Norman Lear is an American television and film writer and producer, who has won numerous awards for his creative work, such as "All in the Family", "Maude", "Sanford and Son", "The Jeffersons", "One Day at a Time", "Good Times", and "Mary Hartman, Mary Hartman". In 1980, he left television to form People for the American Way, an organization intended to counterbalance the growing role of religious conservatism in American politics.
He started writing for television in 1950. In 1958, He teamed with director Bud Yorkin to form Tandem Productions. Together they produced several feature films, with Mr. Lear taking on roles as executive producer, writer, and director. He was nominated in 1967 for an Academy Award for his script for Divorce American Style. In 1970, CBS signed with Tandem to produce All in the Family, which first aired on January 12, 1971 and ran for nine seasons. It earned four Emmy Awards for Best Comedy series as well as the Peabody Award in 1977, and the firm produced a series of hits that followed.
He was involved in the start of People for the American Way. In 1982, he produced a two-hour television special I Love Liberty, with a cast of stars and an audience filling the Los Angeles Sports Arena.People for the American Way, he said, was created spontaneously.
The ministers agree with this guy, but his family—who he knows are good Christians, with his wife the best in the family—are in disagreement. So, he winds up saying, "So, don't tell me, even if you are a minister, that we are good Christians or bad Christians depending on our political point of view. That's not the American way."
I did that in a fit of passion and then I looked at it and I said, "Oh God, Norman, you have three strikes against you: you're a product of the Hollywood community, you're wealthy, and you're Jewish. And you're coming after the Moral Majority, the religious right." I had a nodding acquaintance with Father Theodore Hesburgh at Notre Dame, and I showed it to him. He thought it was wonderful and he sent me to some other mainline church leaders, and they all said, "You're coming from the right place." And they signed on.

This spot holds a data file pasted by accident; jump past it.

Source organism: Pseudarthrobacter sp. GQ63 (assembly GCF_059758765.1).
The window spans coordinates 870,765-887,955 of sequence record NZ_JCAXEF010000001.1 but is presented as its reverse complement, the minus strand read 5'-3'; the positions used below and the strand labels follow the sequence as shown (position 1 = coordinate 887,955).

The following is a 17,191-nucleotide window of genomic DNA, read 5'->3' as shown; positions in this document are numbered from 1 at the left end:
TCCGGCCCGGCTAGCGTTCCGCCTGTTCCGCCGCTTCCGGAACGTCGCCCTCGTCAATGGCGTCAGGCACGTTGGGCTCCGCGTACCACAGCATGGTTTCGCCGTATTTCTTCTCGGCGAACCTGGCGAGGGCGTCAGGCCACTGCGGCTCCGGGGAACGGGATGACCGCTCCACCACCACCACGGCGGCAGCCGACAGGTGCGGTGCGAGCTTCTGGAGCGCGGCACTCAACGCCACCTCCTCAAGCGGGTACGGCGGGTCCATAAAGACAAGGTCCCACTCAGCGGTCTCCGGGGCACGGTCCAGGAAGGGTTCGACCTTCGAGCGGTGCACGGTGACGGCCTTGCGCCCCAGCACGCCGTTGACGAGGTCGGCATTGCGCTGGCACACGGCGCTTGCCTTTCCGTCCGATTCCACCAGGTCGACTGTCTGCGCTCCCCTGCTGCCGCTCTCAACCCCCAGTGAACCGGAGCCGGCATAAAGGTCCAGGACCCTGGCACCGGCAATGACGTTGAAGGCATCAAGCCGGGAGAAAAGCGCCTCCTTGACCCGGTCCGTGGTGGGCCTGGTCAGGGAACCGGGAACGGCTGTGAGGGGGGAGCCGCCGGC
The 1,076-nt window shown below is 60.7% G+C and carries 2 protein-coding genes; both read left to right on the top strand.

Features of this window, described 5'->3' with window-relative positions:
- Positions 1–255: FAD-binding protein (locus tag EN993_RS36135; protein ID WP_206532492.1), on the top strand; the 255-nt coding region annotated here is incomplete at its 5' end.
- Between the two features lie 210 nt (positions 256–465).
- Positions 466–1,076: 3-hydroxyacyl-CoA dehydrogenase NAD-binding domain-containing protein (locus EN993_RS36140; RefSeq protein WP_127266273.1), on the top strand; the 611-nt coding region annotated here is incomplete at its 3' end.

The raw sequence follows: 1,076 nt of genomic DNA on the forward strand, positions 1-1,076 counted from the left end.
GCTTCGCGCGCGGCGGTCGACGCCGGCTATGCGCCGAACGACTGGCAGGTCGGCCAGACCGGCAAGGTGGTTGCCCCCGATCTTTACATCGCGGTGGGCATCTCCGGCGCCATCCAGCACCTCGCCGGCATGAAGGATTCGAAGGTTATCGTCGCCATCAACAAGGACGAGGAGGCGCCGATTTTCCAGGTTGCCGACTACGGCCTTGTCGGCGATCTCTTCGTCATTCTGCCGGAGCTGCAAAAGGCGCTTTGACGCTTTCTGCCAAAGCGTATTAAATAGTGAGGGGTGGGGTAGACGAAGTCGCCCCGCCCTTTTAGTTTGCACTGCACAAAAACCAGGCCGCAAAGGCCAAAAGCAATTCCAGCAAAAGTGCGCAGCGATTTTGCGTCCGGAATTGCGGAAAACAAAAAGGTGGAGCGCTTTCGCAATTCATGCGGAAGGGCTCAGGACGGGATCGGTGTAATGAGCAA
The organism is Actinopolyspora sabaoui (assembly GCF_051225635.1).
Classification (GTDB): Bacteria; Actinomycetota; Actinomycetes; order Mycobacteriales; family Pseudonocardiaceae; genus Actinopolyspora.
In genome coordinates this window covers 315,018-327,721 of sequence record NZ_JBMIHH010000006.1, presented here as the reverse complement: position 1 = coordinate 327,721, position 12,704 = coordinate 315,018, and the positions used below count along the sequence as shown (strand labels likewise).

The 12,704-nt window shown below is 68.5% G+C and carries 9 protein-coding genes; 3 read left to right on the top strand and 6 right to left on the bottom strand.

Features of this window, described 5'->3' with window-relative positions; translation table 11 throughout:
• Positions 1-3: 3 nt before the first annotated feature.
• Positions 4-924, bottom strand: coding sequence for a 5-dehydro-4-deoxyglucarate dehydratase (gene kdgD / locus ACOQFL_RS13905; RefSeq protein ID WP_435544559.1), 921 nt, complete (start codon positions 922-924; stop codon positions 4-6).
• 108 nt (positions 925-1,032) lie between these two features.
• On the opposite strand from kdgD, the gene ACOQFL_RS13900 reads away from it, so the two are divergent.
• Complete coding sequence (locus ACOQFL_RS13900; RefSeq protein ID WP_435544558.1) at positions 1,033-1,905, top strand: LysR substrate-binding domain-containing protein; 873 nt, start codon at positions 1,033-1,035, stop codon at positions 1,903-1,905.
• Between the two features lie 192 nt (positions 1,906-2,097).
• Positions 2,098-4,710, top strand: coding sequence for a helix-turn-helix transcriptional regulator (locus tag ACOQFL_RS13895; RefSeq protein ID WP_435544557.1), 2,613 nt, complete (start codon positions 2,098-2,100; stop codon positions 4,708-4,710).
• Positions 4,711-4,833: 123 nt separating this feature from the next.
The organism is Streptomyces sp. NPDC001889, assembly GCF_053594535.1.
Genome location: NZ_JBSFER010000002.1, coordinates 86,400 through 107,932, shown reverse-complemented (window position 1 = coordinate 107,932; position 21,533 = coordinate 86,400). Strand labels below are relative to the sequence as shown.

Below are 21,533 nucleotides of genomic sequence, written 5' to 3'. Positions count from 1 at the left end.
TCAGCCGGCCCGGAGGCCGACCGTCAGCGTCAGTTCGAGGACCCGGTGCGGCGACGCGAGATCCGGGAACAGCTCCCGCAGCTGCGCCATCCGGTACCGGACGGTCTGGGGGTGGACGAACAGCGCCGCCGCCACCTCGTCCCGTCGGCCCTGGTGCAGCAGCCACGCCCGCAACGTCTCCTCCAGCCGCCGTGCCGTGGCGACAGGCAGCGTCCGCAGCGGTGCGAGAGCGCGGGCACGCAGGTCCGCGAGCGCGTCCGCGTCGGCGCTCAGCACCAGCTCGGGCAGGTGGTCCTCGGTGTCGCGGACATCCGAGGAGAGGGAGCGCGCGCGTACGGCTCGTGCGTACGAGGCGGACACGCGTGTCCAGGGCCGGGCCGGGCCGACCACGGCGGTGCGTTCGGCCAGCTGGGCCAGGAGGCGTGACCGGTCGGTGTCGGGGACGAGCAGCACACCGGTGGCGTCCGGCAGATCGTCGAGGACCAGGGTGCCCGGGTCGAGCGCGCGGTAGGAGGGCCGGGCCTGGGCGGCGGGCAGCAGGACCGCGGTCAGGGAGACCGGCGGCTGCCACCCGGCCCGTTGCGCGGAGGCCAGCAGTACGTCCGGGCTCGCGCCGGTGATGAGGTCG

Social conservatives responded negatively both to his shows and his broader activism. Pat Robertson said "Norman Lear is an atheist. And he doesn't believe in any religious values in our life. [he and his supporters] want radical feminism, they want abortion on demand, they want casual sex, they want all those things...[they] want a collectivist view of society."."
In 1982, he created a television special called "I love liberty". Cal Thomas, vice president of communications for the Moral Majority, said People for the American Way is using I Love Liberty as a tool to increase its membership. "If People for the American Way wants to buy air time, fine...Our problem is they're getting free time. It's an abuse of the airwaves and the power ABC has...Imagine the outcry if ABC had given Jerry Falwell a million dollars and the same amount of air time to produce a show called 'I Love Liberty' - with guest stars like Charlton Heston and Senator Jesse Helms. Norman Lear and Ed Asner and their ilk would be screaming to high heaven."
His business career continued in 1984 when he and his business partners created T.A.T. Communications, later known as Embassy Communications, which was sold in 1985. He is chairman of Act III Communications, a multimedia holding company with interests in the recording, motion picture, broadcasting, publishing, and licensing industries, including Concord Music Group and Village Roadshow Pictures Group.
- "Interview: Anti-Christian-Right Crusader Norman Lear on Becoming a 'Born-Again American'", U.S. News and World Report, February 10, 2009
- David Robinson (6 September 1986), "Robertson brands TV producer Lear an atheist", United Press International
- Richard Zoglin (21 March 1982), "Is this entertainment special promoting a special interest?", New York Times